LCAP/GCAP
 Absence 59 (61.5)
 Presence 37 (38.5)
Use of immunomodulatory drugs
 Absence 66 (68.8)
 Presence 30 (31.3)
Post-IPAA steroid use
 Absence 44 (45.8)
 Presence 52 (54.2)
Operating time (min) 302.5 (205–520)
Blood loss (mL) 327.0 (50–1,204)
Surgical procedure
 One-stage 0 (0)
 Two-stage 41 (42.7)
 Three-stage 55 (57.3)
Shape of ileal pouch
 J 15 (15.6)
 W 81 (84.4)

Values are presented as median (range) or number (%).

IPAA, Ileal pouch anal anastomosis; LCAP, leukocytapheresis; GCAP, granulocytapheresis.

Table 2.

Patients’ characteristics for the SBO and the non-SBO groups

Variable Univariate
P-value
SBO (n = 22) Non-SBO (n = 74)
Age (yr) 25 (14–61) 38 (15–72) 0.005
Sex 0.028
 Male 16 (72.7) 33 (44.6)
 Female 6 (27.3) 41 (55.4)
Height (cm) 167.8 (155–177) 160.9 (141–183) 0.003
Weight (kg) 52.5 (38–70) 50.8 (34–96) 0.28
Body mass index (kg/m²) 19.0 (15–25) 19.5 (14–30) 0.39
Albumin (g/dL) 4.0 (3.6–4.5) 4.0 (2.3–5.3) 0.81
Clinical course 0.84
 Relapsing-remitting 17 (77.2) 53 (71.6)
 Chronic continuous 2 (9.1) 10 (13.5)
 Acute fulminating 3 (13.6) 11 (14.9)
Surgical indication 0.16
 Severe/fulminant 3 (13.6) 25 (33.8)
 Refractory 14 (63.6) 39 (52.7)
 Cancer/dysplasia 5 (22.7) 10 (13.5)
Pre-IPAA steroid use 0.76
 Absence 5 (22.7) 14 (18.9)
 Presence 17 (77.3) 60 (81.1)
Total prednisolone dose (mg) 4,000.0 (480–50,000) 6,215.0 (0–90,000) 0.35
Pre-IPAA daily prednisolone dose (mg) 10.8 (0–80) 15.0 (0–100) 0.23
LCAP/GCAP 0.81
 Absence 13 (59.1) 46 (62.2)
 Presence 9 (40.9) 28 (37.8)
Use of immunomodulatory drugs 0.12
 Absence 12 (54.5) 54 (73.0)
 Presence 10 (45.5) 20 (27.0)
Post-IPAA steroid use 0.15
 Absence 7 (31.8) 38 (51.4)
 Presence 15 (68.2) 36 (48.6)
Operating time (min) 310.5 (235–457) 300.0 (205–520) 0.47
Blood loss (mL) 220.0 (70–985) 345.5 (50–1,204) 0.085
Surgical procedure 0.029
 Two-stage 14 (63.6) 27 (36.5)
 Three-stage 8 (36.4) 47 (63.5)
Stoma rotation >0.99
 Yes 5 (22.7) 18 (24.3)
 No 17 (77.3) 56 (75.7)
Shape of pouch 0.32
 J 5 (22.7) 10 (13.5)
 W 17 (77.3) 64 (86.5)
Adhesion barrier membrane 0.22
 Yes 14 (63.6) 34 (45.9)
 No 8 (36.4) 40 (54.1)
Thickness of RM (mm) 10.0 (5.0–17.0) 8.0 (5.0–19.0) 0.094
Thickness of fat (mm) 17.3 (4.9–31.4) 16.7 (5.2–201.0) 0.77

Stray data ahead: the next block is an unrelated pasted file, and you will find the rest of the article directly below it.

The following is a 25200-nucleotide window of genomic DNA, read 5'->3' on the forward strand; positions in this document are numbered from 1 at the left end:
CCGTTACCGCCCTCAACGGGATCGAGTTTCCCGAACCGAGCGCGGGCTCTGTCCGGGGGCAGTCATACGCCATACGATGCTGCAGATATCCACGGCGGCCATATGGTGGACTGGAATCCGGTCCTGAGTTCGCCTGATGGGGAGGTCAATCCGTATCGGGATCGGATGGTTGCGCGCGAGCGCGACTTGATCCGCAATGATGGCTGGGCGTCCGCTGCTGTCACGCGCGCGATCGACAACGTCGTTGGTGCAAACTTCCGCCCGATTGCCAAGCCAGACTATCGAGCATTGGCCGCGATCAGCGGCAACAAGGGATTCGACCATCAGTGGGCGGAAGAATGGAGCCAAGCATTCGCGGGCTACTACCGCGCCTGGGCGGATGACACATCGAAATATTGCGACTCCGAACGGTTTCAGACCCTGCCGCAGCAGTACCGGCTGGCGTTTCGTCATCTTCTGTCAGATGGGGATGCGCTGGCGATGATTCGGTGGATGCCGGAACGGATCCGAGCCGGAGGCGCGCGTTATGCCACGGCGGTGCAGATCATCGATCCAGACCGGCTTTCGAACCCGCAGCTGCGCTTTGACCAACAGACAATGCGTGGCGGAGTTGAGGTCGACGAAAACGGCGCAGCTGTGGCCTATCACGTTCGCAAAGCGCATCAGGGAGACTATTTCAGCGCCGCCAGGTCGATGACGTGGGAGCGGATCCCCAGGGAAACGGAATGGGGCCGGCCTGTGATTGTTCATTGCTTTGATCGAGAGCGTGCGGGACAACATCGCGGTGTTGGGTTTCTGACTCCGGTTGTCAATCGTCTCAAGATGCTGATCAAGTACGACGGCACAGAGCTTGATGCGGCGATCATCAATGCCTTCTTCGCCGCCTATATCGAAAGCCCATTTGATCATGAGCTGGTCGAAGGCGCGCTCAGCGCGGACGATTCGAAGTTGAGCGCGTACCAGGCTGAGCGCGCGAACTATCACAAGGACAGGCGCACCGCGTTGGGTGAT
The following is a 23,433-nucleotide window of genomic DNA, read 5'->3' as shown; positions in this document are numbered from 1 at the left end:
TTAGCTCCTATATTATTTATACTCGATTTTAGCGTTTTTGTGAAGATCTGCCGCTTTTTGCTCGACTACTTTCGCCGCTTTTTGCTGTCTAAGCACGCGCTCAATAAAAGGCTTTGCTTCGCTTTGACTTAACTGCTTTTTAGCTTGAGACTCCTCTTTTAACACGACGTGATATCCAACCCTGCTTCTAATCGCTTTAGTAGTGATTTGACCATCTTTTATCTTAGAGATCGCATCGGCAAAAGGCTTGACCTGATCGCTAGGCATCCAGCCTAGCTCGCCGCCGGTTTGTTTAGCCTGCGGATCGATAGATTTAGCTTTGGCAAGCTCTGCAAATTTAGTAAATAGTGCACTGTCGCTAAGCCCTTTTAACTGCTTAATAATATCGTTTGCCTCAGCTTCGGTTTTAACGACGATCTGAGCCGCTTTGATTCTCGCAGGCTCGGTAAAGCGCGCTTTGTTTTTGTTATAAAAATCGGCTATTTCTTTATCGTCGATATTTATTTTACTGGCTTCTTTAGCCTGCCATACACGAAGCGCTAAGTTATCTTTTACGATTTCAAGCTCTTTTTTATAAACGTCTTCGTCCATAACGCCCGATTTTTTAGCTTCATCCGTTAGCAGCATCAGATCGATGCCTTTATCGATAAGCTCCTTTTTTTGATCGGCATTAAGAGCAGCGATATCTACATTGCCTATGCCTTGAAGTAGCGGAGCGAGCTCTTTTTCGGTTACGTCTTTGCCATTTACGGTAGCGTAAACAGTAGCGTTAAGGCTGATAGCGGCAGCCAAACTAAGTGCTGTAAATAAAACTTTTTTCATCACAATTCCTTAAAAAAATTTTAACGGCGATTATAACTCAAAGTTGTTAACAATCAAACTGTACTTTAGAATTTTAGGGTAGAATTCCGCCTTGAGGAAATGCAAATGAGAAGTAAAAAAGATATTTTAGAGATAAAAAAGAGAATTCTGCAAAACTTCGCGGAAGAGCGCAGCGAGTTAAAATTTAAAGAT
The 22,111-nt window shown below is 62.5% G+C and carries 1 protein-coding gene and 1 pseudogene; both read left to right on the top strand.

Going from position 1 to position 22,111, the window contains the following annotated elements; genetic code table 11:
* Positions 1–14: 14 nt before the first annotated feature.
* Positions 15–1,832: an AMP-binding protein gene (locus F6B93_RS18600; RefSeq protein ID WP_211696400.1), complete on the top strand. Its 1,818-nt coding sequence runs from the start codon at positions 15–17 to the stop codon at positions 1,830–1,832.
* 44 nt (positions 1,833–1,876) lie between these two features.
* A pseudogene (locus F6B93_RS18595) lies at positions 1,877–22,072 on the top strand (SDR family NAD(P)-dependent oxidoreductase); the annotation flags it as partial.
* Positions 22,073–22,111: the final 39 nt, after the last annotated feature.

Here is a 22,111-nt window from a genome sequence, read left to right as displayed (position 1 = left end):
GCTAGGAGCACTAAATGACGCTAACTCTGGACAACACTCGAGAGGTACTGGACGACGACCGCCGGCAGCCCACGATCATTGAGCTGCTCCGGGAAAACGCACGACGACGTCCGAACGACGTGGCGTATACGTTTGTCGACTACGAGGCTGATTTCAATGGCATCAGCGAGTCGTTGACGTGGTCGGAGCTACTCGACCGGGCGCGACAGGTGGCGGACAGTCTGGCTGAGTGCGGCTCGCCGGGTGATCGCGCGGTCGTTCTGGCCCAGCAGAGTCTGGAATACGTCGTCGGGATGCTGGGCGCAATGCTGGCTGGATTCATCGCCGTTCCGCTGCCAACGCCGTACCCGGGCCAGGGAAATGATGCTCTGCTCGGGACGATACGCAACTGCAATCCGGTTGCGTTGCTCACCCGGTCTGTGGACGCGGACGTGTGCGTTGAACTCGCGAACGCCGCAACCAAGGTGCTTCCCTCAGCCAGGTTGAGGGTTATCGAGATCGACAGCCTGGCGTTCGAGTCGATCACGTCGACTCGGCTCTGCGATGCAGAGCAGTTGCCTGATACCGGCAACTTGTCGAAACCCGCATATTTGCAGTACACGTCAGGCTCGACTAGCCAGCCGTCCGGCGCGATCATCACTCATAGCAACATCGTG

Stoma size at skin level (mm) 15.6 (12.4–20.2) 16.9 (9.2–26.3) 0.76
Stoma size at fascia level (mm) 12.5 (8.5–23.1) 12.0 (7.6–21.8) 0.93

Values are presented as median (range) or number (%).

SBO, small bowel obstruction; IPAA, ileal pouch anal anastomosis; LCAP, leukocytapheresis; GCAP, granulocytapheresis; RM, rectus abdominis muscle.

Table 3.

Multivariate logistic analysis of the risk factors for SBO after IPAA in patients with ulcerative colitis

Variable Univariate
Multivariate
Odds ratio (95% CI) P-value Odds ratio (95% CI) P-value
Age (<35 yr) 2.297 (0.860–6.138) 0.144 2.104 (0.712–6.221) 0.179
Male sex 3.046 (1.015–1.659) 0.029 2.477 (0.582–10.537) 0.219
Height (≥162 cm) 3.313 (1.166–9.413) 0.028 1.594 (0.369–6.883) 0.532
Surgical procedure (2-stage procedure) 3.046 (1.133–8.192) 0.029 2.850 (1.009–8.044) 0.048

SBO, small bowel obstruction; IPAA, ileal pouch anal anastomosis; CI, confidence interval.

Table 4.

Characteristics of the patients in the 2-stage procedure and the 3-stage procedure groups

Variable Univariate
P-value
Two-stage (n = 41) Three-stage (n = 55)
Surgical indication <0.001
 Severe/fulminant 3 (7.3) 25 (45.5)
 Refractory 24 (58.5) 29 (52.7)
 Cancer/dysplasia 14 (34.1) 1 (1.8)
Total prednisolone dose (mg) 7,500 (0–90,000) 2,000 (480–22,000) 0.45
Pre-IPAA steroid use 0.44
 Absence 10 (24.4) 9 (16.4)
 Presence 31 (75.6) 46 (83.6)
Pre-IPAA daily prednisolone dose (mg) 10.0 (0–35) 30.0 (0–100) <0.001

Values are presented as number (%) or median (range).

IPAA, ileal pouch anal anastomosis.